Hon. GEORGE HAWKINS (Minister of Internal Affairs): The Liquor Licensing Authority declined to give a liquor licence to a room that was designed just for gaming machines, so the society applied to place the machines in the bar area that did have a liquor licence. My department made the only decision it could in terms of the Gaming and Lotteries Act and its policies. Those policies are intended to stop children from accessing the machines--something the current Act gives the department very few tools to do.

Sue Bradford: What would the Minister say to nearby shop owner, Don Edwards, who has been reported as saying that this decision by the Department of Internal Affairs shows total disregard for the fact that around 1,000 local people have strenuously opposed the additional new pokies and do not want them there?

Hon. GEORGE HAWKINS: I would tell them that hopefully the Green Party will join with the Government in passing the Responsible Gambling Bill at an early date.

Judith Collins: Does he have confidence that the department can fully regulate the gaming industry, when it has so dismally failed to monitor either the Building Industry Authority or the 23,000 non-casino pokie-machines that are banging on around the country?

Hon. GEORGE HAWKINS: The reason we have a new bill is to make sure that there are improvements, and not the spread of machines that has been happening for some time. Hopefully the National Party will also see the benefits of the new bill and support it.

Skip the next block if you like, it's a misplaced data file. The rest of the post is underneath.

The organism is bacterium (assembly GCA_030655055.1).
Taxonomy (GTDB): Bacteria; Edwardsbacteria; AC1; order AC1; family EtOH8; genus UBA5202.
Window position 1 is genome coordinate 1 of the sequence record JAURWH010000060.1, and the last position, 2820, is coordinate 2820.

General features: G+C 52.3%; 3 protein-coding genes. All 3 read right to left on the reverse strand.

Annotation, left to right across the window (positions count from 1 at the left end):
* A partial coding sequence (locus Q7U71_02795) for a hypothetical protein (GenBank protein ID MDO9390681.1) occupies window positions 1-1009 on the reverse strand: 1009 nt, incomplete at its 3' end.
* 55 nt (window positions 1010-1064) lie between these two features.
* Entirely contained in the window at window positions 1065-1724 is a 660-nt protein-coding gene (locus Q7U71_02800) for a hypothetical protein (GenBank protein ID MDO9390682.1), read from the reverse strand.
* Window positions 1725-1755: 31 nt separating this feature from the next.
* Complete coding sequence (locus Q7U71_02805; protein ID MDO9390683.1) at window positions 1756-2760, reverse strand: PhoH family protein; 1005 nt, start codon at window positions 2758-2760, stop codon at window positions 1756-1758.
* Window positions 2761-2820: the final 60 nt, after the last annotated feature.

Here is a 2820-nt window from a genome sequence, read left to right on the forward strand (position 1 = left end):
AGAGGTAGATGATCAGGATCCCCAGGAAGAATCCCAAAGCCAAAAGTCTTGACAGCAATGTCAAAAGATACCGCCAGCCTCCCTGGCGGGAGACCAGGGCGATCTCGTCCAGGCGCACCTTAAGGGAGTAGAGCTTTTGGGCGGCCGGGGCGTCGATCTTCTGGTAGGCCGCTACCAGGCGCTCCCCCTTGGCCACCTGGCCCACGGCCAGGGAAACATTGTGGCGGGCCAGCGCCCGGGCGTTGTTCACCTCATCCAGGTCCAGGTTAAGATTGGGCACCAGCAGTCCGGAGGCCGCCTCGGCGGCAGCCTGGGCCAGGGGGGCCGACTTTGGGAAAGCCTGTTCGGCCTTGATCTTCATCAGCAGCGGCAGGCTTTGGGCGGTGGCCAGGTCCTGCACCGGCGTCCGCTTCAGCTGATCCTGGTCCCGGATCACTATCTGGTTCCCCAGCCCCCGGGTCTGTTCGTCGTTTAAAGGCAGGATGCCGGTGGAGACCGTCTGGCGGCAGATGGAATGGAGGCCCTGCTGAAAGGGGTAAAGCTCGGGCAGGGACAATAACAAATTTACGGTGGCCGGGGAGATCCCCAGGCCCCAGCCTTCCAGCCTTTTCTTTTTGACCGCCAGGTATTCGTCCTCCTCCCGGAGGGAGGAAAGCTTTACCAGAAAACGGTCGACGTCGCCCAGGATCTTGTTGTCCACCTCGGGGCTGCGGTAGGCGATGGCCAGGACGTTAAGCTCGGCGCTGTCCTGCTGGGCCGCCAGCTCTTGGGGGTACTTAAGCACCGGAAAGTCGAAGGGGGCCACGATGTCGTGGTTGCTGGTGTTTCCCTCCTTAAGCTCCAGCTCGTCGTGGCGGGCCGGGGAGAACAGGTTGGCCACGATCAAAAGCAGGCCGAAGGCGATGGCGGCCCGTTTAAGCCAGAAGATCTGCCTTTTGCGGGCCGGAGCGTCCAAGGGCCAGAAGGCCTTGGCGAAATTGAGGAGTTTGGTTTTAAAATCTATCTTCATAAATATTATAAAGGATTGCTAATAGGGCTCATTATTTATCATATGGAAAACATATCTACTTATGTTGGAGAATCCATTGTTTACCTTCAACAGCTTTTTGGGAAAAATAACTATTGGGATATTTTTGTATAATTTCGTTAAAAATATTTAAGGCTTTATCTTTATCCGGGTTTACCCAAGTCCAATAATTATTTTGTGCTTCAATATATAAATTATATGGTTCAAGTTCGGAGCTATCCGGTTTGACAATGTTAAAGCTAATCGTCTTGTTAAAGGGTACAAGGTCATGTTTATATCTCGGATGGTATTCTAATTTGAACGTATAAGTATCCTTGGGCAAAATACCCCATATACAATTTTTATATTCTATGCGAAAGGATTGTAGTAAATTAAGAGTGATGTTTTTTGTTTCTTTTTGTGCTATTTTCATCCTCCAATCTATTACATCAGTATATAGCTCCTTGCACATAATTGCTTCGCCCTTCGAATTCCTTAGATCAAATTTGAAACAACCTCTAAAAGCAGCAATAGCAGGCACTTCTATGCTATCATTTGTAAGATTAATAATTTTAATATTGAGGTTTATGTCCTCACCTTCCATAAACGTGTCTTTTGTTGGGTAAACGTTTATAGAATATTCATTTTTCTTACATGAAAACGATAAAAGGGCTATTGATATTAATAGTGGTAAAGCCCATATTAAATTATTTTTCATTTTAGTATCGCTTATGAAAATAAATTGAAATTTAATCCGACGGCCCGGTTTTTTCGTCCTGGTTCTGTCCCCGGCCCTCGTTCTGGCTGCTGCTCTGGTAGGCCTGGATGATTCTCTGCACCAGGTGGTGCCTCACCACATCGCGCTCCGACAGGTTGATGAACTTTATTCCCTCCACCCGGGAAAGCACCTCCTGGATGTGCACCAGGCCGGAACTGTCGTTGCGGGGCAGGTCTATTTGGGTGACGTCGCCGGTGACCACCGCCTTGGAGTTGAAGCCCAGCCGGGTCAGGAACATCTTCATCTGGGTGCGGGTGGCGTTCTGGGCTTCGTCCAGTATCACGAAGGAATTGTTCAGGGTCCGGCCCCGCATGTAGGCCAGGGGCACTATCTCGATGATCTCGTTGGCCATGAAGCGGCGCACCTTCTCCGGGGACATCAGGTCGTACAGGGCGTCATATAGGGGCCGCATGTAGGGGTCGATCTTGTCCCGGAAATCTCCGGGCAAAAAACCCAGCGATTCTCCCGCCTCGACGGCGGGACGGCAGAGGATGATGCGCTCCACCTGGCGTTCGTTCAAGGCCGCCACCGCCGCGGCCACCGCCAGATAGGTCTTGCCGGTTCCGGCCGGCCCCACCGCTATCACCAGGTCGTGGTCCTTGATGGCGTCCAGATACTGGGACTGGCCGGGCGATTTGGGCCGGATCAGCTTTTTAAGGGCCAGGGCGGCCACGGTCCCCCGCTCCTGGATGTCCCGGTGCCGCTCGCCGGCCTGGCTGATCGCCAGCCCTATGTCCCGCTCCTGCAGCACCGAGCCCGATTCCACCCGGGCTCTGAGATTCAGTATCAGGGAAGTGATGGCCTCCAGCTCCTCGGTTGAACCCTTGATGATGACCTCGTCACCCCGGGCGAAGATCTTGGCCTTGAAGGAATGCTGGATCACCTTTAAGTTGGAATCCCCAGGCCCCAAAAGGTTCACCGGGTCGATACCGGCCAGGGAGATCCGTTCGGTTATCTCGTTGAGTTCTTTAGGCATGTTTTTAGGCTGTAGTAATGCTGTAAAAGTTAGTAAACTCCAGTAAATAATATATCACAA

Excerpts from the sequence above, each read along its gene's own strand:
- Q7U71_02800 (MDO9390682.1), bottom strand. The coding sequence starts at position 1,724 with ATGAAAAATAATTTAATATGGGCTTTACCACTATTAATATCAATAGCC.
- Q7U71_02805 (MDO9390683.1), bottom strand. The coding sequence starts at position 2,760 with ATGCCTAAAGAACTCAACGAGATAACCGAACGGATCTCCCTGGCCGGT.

Bill Gudgeon: What will he do to support the views of two-thirds of the population of the city of Hamilton who voted against the casino being built, given that we now see another 14 pokie-machines being allowed?

Hon. GEORGE HAWKINS: In the new Responsible Gambling Bill there is the right of veto for a community and its council to stop the spread of further machines.

Gordon Copeland: Is the Minister concerned that according to the annual report, his department has only 24 enforcement officers to monitor the activities of over 150 trusts that are responsible for promoting thousands of gaming venues around the country such as the already mentioned Hamilton bar; if not, why not?

Hon. GEORGE HAWKINS: The department monitors the machines and the trusts that run them, and of course we are continually looking to make sure that there is adequate supervision.

Dianne Yates: When do we expect that the Responsible Gambling Bill will come into force?